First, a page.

A New Book Confirms That Male Doctors Have It Really, Really Good
A few months ago, New York Times reporter Jodi Kantor wrote about the havoc that on-call scheduling wreaks on low-income employees with children. She profiled a Starbucks worker who had to rely on a patchy network of relatives and friends to care for her young son because her work hours were so unpredictable. The story resonated, not just because of its frustrating particulars, but also because it was just one more example of how the modern working world is dysfunctional for many working parents: From Debra Harrell, the McDonald’s worker who was jailed for letting her 9-year-old go to the park alone while she worked, to Rhiannon Broschat, the Whole Foods employee who was fired because she missed work to care for her special-needs son when school was cancelled, it has become abundantly clear that our systems of work and care do not fit together.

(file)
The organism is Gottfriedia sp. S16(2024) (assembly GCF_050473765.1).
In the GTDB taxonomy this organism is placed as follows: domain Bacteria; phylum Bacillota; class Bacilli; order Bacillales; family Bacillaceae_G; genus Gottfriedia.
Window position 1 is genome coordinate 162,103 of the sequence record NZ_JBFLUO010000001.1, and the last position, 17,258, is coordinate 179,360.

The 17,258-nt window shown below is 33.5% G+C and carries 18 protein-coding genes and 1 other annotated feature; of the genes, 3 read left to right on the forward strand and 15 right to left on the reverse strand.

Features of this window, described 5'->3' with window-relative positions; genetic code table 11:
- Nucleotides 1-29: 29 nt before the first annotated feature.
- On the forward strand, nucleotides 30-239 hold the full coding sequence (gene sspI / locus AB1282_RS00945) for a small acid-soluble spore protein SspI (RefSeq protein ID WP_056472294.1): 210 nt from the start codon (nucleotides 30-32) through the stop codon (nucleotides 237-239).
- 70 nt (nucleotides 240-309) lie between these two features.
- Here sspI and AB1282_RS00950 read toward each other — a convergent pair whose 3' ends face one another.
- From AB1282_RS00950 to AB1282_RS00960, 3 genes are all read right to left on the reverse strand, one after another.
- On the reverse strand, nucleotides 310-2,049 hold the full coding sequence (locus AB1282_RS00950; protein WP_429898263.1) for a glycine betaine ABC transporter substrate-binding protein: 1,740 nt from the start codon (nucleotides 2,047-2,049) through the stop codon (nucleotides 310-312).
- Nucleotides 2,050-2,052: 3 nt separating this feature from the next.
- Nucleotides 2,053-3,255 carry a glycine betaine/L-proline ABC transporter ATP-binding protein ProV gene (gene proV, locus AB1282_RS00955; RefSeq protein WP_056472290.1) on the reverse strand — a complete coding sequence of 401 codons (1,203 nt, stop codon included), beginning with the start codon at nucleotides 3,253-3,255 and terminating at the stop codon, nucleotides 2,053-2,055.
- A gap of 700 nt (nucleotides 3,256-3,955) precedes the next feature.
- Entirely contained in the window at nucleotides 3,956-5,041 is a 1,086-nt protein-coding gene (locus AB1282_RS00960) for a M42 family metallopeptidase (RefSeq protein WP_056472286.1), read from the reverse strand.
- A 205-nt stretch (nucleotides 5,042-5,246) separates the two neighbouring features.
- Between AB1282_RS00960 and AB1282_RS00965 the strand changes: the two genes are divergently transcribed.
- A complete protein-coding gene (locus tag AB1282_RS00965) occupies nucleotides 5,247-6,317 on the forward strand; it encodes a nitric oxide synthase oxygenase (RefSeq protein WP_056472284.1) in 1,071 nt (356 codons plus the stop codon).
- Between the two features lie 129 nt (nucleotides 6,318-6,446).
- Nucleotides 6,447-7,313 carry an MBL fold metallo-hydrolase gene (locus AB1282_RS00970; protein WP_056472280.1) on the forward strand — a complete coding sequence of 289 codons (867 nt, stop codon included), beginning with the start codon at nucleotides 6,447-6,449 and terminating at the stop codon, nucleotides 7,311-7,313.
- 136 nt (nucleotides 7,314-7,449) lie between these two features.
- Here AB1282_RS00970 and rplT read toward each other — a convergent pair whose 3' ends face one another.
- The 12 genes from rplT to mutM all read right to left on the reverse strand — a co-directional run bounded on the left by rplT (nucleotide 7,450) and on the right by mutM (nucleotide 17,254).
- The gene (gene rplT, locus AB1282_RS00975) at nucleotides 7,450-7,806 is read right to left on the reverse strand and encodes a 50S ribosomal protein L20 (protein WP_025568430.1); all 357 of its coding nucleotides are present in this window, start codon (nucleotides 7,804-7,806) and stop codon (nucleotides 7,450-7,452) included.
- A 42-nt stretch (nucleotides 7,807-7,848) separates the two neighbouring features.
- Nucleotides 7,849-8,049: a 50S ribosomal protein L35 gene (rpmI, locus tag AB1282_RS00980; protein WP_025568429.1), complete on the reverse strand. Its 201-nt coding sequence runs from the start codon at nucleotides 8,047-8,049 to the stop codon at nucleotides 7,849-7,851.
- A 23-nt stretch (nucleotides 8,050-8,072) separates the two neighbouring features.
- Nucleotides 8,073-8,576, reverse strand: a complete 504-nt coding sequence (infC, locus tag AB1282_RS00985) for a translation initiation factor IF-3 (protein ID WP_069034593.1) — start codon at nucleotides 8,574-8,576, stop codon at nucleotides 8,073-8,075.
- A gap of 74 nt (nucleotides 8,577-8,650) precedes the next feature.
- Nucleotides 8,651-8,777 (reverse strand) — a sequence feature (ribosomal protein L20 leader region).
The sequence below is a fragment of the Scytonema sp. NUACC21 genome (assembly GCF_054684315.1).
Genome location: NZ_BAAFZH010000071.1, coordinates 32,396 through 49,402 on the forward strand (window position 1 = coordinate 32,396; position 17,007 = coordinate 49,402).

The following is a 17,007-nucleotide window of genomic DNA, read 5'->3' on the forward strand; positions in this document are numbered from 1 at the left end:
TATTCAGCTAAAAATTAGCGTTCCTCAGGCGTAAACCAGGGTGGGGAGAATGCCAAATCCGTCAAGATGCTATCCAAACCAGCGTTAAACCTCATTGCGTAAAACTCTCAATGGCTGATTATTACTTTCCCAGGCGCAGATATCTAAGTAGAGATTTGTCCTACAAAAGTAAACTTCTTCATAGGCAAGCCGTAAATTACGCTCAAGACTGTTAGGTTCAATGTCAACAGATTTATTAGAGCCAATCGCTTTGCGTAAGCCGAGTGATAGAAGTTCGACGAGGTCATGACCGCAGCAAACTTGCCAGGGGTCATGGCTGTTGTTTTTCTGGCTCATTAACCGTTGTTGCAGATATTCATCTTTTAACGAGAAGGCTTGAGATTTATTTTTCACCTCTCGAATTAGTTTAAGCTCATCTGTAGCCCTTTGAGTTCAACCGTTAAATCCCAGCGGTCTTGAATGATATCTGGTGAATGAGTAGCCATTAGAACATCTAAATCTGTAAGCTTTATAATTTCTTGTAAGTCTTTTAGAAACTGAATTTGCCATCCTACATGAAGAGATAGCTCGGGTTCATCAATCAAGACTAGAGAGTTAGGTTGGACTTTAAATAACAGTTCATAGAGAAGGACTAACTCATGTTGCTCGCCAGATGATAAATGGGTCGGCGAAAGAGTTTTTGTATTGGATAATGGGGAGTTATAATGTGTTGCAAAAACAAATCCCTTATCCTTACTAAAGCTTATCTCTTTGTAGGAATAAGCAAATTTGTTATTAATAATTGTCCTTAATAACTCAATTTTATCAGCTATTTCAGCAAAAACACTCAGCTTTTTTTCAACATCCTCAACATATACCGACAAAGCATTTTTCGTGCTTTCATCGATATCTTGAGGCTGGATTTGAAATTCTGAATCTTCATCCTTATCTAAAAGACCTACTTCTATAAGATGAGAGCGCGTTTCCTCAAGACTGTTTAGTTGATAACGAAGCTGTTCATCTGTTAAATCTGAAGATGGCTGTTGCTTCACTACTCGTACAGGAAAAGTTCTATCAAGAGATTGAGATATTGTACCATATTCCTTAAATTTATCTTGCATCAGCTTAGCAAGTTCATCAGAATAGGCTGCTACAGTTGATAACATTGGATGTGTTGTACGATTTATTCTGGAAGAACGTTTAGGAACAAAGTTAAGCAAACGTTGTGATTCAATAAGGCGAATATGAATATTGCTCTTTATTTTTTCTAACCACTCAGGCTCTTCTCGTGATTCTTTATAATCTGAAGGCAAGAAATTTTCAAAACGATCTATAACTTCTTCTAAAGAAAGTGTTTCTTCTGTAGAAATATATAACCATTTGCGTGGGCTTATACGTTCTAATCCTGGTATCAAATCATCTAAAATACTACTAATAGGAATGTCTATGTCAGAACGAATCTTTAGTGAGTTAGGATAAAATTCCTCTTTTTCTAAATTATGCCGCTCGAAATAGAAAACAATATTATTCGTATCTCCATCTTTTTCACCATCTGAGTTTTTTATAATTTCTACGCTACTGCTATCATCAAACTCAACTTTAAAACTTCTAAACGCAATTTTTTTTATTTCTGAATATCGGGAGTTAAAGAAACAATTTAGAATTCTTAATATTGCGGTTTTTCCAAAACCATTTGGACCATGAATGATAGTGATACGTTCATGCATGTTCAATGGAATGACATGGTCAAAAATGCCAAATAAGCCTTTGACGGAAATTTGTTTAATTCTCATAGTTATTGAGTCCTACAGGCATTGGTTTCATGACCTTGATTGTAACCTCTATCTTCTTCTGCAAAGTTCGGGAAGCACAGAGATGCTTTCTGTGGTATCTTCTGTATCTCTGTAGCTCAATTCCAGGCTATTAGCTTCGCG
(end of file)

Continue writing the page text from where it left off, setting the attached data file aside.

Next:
The new book Unequal Time: Gender, Class, and Family in Employment Schedules explores the clash of childcare and work scheduling. What makes the book—by UMass Amherst sociologists Dan Clawson and Naomi Gerstel—a particularly necessary addition to the topic is that it explores how odd hours affect men and women up and down the socioeconomic ladder.
Clawson and Gerstel look at four different kinds of health care workers: Doctors, nurses, EMTs, and certified nursing assistants. They chose health care because it’s one of the few fields where both white collar and working class jobs need to be filled 24-hours a day, seven days a week. The way these workers dealt with their job scheduling was impacted not just by their class, but also by their gender, in surprising ways.